Saturday, March 26, 2011

From the Archive: "Sucker Punch" Film Review

Film Rating: F

Welcome to The Archive, a comprehensive collection of reviews dating back to 2007, originally written for The Denver Post’s YourHub.Com website and print edition!  In the archive, you’ll find hundreds of movie, DVD, Blu-Ray, and TV reviews, along with other special features.  You can access the complete Archive Collection by clicking here, and read about the archive project by clicking here. 

Continue reading after the jump to access my original review of “Sucker Punch.”


From the Jonathan R. Lack Review Archives:
“Sucker Punch”
Originally published March 26th, 2011

Last week, my friend Sean Chapman (frequent guest on The Monthly Ten podcast) and I were discussing the cinematic abomination known as Transformers: Revenge of the Fallen, tearing into every miserable aspect of the film with gleeful savagery.  We eventually hit upon a disagreement; Sean adamantly believed it was the worst film he’d ever seen theatrically, and was so sure of its awfulness that, knowing full well how many more films I see in theatres than the average person, he dared me to name a cinematic experience worse than Transformers 2.  I threw out a few titles – Fool’s Gold and X-Men Origins: Wolverine are my go-to picks in these situations – but as we got into a bit of a debate, Sean managed to convince me I probably hadn’t seen a worse film in theatres than Transformers 2.  And that’s where we left things.  

Well, Sean, I now have an answer.  I have paid full admission price for a film even worse than Transformers 2.  It’s called Sucker Punch, and it is a full-on insult to humanity.  I’ve been reviewing films since I was ten.  I’ve seen plenty of crap, but this is quite possibly the most excruciating experience I’ve ever had in a theatre.  Sucker Punch is an insensitive, illogical, confusing, misogynistic, and above all, stupid mess of a ‘movie,’ one so bad that I scarcely believe that somebody, somewhere along the line, didn’t look at the film and say “we have to do something about this.”  No one could make a film this bad on accident – there are elements so horrifyingly awful that I’m more inclined to believe that director Zack Snyder has played a glorious $85 million prank on the audience than that he was actually trying to make a decent picture.  And if that’s the case, then Sucker Punch is a work of genius, a top-notch study in what makes movies bad, a pastiche of everything wrong with modern American cinema, a crash course for students of film that teaches them why things like a plot and characters are important and what happens when one ignores those crucial elements.   But that’s just me trying to make sense of things.  In truth, Sucker Punch is just one colossal, unbelievable failure.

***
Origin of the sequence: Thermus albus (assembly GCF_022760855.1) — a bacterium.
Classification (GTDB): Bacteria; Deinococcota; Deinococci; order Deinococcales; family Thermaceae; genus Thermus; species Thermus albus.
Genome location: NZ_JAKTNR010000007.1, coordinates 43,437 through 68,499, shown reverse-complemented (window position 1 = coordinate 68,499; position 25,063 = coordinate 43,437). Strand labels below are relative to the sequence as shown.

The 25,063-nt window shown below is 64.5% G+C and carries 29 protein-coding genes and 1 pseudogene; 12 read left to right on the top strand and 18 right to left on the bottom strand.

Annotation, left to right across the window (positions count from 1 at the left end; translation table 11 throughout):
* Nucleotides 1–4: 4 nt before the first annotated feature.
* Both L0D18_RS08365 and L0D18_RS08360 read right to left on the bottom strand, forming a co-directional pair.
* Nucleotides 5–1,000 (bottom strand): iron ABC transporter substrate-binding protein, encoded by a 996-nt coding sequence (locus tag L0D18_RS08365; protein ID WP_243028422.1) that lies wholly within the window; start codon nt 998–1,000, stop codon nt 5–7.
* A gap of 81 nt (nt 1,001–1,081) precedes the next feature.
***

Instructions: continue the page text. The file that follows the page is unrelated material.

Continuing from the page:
I’ll try to explain the “plot,” such as it is, though be warned – while my description will likely be clearer than how the film presents things, it still won’t make one lick of sense.  The basic starting point is that a nameless teenage girl, referred to as ‘Baby Doll,’ has her world torn apart when her wicked father beats her young sister to death after their mother passes away.  Baby Doll attempts to shoot her father in retaliation, but can’t bring herself to pull the trigger; in retaliation, her father sends her to a mental institution – “Lennox House” – where she is to be lobotomized when the surgeon arrives in five days’ time.